Andrew Goldman has been writing for over 20 years and investing for the past 10 years. He currently writes about personal finance and investing for Wealthsimple. Andrew's past work has been published in The New York Times Magazine, Bloomberg Businessweek, New York Magazine and Wired. Television appearances include NBC's Today show as well as Fox News. Andrew holds a Bachelor of Arts (English) from the University of Texas. He and his wife Robin live in Westport, Connecticut with their two boys and a Bedlington terrier. In his spare time, he hosts “The Originals" podcast.
Generally, when you hear someone’s talking about taking a “second mortgage” for something, the announcement will come accompanied by a big sigh, because second mortgages are usually taken for big-ticket items like medical bills, higher education, or pricey home renovations — stuff that we all wish we could afford without borrowing even more money.
A second mortgage is just a colloquialism for what's technically known as a home equity loan, which is when a bank agrees to loan you money using the equity in your home as collateral. Equity is simply the value of the percentage of your house that you — and not the bank — owns, a number that can be arrived at by subtracting how much you owe the bank from the current value of the house.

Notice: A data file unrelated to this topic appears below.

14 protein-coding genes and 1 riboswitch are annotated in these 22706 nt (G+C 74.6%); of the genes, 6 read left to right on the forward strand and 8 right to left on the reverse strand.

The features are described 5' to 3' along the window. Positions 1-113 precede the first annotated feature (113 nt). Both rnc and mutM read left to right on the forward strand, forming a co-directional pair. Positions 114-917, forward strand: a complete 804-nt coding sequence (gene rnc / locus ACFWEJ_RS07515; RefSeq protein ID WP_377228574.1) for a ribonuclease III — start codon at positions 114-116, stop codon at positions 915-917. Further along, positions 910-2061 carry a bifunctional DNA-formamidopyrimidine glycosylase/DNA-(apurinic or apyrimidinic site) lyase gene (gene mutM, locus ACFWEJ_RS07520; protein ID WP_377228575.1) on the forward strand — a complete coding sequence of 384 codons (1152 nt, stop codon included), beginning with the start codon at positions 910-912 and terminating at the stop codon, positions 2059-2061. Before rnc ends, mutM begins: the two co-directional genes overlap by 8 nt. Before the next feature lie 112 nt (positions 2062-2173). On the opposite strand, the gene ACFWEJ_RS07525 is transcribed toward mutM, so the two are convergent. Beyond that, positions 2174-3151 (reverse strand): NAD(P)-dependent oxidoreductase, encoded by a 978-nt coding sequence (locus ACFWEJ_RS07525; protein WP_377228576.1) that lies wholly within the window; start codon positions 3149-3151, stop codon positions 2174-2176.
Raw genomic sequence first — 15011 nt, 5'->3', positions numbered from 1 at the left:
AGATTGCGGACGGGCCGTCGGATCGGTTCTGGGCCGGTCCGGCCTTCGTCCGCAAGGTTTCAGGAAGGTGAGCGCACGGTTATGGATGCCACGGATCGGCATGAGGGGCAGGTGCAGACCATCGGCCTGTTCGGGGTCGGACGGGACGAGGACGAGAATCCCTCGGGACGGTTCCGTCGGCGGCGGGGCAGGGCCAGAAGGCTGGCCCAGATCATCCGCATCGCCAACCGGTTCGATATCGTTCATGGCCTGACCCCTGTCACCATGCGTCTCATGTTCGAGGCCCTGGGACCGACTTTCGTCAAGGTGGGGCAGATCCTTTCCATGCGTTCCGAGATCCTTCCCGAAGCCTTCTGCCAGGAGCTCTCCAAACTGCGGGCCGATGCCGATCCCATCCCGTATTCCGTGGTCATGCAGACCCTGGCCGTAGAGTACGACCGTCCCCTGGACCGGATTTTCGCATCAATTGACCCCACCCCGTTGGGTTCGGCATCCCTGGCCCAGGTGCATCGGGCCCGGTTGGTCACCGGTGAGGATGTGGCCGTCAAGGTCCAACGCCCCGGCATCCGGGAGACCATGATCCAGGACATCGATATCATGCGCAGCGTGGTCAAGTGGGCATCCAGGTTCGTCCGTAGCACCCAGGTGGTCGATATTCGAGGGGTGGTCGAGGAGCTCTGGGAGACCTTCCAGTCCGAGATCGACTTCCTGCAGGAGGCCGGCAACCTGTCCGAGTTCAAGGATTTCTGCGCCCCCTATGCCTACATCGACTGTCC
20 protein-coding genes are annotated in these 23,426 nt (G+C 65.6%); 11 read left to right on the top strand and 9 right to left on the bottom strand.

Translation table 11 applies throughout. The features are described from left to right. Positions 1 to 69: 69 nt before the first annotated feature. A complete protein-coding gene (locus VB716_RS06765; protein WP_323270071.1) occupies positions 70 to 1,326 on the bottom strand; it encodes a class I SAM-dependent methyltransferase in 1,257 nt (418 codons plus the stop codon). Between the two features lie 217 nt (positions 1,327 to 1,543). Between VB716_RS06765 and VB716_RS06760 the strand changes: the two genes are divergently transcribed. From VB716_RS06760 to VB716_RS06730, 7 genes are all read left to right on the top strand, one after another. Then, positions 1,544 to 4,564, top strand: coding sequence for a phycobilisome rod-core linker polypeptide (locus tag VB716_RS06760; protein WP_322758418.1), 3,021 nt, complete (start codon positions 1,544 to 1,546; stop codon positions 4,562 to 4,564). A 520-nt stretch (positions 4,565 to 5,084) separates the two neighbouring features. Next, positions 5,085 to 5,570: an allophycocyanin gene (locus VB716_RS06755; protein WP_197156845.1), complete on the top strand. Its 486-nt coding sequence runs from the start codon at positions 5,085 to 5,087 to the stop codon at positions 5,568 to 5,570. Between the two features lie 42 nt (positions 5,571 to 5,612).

A second mortgage works like this: a bank will loan you a set amount of money at a set interest rate for a set period, normally shorter than the term of your primary mortgage. These loans generally, though not always, must be paid off in a shorter period of time than your primary mortgage. Depending on the bank, you should expect to be able to borrow a maximum of 70-80% of your total home equity. Accessing this kind of money all at once can feel like manna from heaven. But there are obvious dangers in tacking on a second monthly payment that absolutely must be made in order for you to keep your house. Because if you do default on a home equity loan, regardless of whether you’re up to date on your primary mortgage, your home equity lender could initiate foreclosure proceedings in order to get its paws on the collateral you put up to secure the loan.
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